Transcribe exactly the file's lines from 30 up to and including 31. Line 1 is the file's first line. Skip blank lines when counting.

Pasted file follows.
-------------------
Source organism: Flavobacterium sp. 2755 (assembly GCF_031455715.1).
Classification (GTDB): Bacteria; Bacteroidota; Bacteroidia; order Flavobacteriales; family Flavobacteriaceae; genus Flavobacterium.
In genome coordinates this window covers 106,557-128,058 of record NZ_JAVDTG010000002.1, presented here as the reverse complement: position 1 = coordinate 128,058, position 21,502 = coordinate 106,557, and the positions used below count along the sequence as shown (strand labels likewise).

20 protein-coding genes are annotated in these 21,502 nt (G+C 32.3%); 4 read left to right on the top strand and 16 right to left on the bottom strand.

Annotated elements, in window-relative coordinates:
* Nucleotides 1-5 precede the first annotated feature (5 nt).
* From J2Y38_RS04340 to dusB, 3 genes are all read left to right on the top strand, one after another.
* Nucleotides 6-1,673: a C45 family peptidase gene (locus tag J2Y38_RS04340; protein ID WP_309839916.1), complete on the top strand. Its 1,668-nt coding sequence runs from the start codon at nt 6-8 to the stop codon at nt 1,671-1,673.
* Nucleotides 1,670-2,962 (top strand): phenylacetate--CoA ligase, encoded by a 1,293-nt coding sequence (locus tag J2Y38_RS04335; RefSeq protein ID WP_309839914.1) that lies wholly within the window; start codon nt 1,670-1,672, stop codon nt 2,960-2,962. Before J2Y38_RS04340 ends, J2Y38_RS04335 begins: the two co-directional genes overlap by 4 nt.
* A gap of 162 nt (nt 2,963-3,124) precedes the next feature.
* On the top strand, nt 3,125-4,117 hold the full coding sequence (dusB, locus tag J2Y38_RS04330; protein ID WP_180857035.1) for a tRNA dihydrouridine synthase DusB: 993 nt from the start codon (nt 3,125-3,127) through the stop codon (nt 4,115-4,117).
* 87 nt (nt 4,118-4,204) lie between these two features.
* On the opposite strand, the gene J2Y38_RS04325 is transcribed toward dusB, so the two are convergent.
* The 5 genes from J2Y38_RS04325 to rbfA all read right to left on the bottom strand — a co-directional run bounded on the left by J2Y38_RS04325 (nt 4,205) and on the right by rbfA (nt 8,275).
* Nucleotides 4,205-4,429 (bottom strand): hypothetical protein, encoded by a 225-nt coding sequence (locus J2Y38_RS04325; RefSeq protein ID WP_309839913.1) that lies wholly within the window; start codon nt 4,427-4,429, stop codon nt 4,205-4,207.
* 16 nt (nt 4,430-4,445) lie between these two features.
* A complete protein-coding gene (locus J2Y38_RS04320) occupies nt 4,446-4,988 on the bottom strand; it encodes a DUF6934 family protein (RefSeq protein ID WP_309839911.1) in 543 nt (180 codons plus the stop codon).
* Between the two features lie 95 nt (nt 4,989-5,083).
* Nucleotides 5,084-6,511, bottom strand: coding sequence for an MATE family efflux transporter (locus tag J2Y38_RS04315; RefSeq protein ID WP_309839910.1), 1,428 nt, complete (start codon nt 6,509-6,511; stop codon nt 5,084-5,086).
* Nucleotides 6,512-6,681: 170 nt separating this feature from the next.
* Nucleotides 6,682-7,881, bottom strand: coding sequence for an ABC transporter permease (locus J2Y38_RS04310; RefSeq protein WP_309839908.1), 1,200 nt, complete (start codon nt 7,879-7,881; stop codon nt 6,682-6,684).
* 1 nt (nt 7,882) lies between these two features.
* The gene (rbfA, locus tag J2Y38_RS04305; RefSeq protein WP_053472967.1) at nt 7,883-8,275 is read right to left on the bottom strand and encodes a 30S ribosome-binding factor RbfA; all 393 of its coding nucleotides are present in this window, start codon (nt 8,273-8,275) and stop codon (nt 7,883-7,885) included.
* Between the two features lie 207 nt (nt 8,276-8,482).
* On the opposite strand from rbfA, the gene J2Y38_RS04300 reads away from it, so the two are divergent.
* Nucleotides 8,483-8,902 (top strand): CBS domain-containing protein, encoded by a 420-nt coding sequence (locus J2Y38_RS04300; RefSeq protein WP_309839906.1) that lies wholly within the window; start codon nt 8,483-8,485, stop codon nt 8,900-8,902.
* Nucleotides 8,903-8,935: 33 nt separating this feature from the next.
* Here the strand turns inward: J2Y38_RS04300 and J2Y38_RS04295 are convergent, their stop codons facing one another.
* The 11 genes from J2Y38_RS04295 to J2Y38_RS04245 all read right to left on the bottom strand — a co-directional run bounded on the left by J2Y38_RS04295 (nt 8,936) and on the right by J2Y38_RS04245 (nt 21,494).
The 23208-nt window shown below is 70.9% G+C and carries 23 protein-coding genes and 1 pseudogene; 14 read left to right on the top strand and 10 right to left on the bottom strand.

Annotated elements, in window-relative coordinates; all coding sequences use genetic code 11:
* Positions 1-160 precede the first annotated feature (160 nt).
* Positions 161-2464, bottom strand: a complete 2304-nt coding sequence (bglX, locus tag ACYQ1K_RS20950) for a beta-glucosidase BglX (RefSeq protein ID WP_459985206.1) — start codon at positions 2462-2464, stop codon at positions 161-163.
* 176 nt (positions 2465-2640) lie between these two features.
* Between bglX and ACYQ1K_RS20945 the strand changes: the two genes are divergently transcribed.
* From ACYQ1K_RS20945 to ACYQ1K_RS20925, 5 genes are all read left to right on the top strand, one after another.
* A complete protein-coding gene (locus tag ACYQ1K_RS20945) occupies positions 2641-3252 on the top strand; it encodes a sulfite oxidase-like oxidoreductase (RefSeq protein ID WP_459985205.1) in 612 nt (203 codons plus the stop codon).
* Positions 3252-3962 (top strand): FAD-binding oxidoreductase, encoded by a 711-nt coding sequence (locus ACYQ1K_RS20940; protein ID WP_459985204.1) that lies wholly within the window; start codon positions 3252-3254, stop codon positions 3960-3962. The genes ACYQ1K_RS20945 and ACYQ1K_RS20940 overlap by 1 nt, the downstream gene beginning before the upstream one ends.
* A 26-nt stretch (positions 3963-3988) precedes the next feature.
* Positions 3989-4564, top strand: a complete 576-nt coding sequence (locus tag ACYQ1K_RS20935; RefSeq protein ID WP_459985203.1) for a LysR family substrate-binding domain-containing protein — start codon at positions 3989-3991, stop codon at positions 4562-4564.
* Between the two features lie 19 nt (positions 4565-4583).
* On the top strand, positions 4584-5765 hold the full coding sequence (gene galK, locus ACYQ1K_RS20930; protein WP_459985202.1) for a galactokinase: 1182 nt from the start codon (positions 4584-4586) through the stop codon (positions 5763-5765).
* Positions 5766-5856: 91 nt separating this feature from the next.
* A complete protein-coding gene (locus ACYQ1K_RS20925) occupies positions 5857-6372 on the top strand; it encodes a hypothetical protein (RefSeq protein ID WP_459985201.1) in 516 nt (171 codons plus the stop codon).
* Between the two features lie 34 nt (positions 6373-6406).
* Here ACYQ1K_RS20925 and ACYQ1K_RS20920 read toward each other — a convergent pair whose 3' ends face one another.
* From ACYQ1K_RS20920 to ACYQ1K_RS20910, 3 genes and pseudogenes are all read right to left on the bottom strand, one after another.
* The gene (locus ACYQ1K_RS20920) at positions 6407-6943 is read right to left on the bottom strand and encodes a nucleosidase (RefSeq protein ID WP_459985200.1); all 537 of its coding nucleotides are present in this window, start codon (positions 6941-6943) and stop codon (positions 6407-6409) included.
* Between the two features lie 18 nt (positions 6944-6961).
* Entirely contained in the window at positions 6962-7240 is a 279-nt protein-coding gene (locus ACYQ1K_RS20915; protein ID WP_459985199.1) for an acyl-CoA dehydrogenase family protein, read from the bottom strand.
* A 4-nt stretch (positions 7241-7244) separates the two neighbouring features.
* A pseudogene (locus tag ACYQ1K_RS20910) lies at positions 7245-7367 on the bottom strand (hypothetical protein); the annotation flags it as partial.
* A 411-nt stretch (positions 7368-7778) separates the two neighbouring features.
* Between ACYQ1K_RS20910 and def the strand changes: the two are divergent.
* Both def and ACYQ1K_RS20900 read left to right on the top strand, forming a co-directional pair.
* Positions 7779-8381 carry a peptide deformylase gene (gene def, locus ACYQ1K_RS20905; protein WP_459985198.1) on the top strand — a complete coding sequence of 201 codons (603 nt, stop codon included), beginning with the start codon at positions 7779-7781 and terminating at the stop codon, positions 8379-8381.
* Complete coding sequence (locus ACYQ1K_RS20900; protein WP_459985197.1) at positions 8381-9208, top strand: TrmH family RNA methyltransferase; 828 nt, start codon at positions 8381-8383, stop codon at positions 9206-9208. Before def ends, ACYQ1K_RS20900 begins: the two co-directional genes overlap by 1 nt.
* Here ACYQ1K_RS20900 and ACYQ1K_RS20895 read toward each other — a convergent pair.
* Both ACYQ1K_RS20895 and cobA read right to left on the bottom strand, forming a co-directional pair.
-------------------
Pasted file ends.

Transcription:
The 23208-nt window shown below is 70.9% G+C and carries 23 protein-coding genes and 1 pseudogene; 14 read left to right on the top strand and 10 right to left on the bottom strand.

Annotated elements, in window-relative coordinates; all coding sequences use genetic code 11: